Development of an Aquatic Habitat Geographical Information System for Pacific Lamprey Habitat in Rock Creek (Siletz), Oregon
Bridging Traditional Ecological Knowledge and Ecosystem Science
Flagstaff, AZ, August 13-15, 1998
The Siletz tribe has an interest in the population levels of the Pacific lamprey because tribal members have previously used the lamprey for subsistence, medicine and ceremonies. The most predominate role of the lamprey is its use as a food source. The lamprey is a high-energy food, packed with vitamins and minerals. Rock and Little Rock Creeks in the Siletz River basin have historically had the most productive lamprey hooking sites, but now tribal members rarely see lamprey there. The Pacific lamprey, just as any other native animal species, plays an important part of the ecosystem ecology and their decline could be an indicator of greater ecological problems in the region. Because of the apparent decline in the Pacific lamprey population, the Siletz tribe is focusing the habitat characterization study on the Rock Creek watershed.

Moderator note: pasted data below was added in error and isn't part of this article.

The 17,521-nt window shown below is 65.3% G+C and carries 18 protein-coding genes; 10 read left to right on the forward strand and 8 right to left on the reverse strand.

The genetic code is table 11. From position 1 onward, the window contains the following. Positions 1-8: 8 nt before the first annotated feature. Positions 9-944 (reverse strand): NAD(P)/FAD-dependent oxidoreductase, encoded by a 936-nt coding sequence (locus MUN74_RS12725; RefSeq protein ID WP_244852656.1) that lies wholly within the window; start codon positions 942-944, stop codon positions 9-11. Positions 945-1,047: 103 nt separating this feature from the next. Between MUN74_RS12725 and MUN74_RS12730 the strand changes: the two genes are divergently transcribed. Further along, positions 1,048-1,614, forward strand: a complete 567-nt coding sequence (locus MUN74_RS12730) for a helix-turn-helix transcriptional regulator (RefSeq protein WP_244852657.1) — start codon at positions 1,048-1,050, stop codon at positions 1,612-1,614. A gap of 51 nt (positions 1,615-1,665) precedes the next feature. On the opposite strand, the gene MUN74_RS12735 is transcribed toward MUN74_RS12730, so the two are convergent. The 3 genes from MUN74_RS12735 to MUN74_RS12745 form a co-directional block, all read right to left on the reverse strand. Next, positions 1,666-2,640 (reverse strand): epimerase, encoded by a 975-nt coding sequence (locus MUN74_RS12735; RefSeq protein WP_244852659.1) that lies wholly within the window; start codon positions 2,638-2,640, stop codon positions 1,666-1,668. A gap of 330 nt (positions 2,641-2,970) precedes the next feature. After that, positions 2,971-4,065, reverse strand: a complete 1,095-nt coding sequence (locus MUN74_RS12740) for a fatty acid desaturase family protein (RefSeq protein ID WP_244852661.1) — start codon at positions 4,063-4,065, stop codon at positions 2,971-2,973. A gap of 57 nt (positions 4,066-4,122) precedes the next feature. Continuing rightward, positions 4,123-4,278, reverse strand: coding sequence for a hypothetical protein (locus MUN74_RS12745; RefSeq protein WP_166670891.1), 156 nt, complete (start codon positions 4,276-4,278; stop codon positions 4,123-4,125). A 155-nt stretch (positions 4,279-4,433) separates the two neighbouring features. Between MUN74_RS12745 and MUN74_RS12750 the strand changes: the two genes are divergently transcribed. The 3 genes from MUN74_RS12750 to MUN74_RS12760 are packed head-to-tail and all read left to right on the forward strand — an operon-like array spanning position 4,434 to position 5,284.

The Pacific lamprey study addresses the following issues: causal factors of the population decline, healthy ecosystem requirements for the lamprey, design of sustainable ecosystem management strategies, and cultural and environmental education for tribal members. The Pacific lamprey project began by conducting interviews with knowledgeable Siletz Elders. The interviews with the Elders gave us insights to aquatic habitat parameters, local lamprey ecology and the population decline as it relates specifically to the Pacific lamprey in Rock and Little Rock Creeks. Additionally, the interviews substantiated the local concern about the Pacific lamprey and served as a guide for further research. The objectives for my portion of this study were to assess the physical habitat available to spawning and juvenile lamprey and to create geographic information system (GIS) data layers. For the aquatic habitat inventory, stream surveys completed with methods and protocols created by the Oregon Department of Fish and Wildlife (ODFW) were used. These data were compiled using dynamic segmentation, an Arc/INFO network analysis method, and linked to 1:24000 stream coverages. ODFW currently uses dynamic segmentation to associate their aquatic survey data to 1:100,000 stream coverages. However, this scale does not provide an adequate resolution or accuracy for analysis on a small watershed like Rock Creek. By using stream coverages of 1:24,000, we improved the usefulness of the data for restoration site selection because individual sites can be analyzed for restoration potential. Dynamic segmentation allows the user to query the data based on location or habitat criteria. A GIS is a valuable tool that can be used to assist the natural resource decision making process. The most powerful aspect of the GIS is the ability to georeference data to specific on the ground locations. Background information on the aquatic habitat requirements of Pacific lamprey, combined with the GIS coverages, can show the available and suitable habitat areas for lamprey spawning and rearing. By using the database queries to understand relationships between land use and habitat or ecological parameters, resource managers can focus their restoration techniques in the most cost-effective manner. The GIS, in addition to existing traditional ecological knowledge, will assist the Siletz Indians in making effective land use management decisions and establishing restoration potential for the Rock Creek watershed.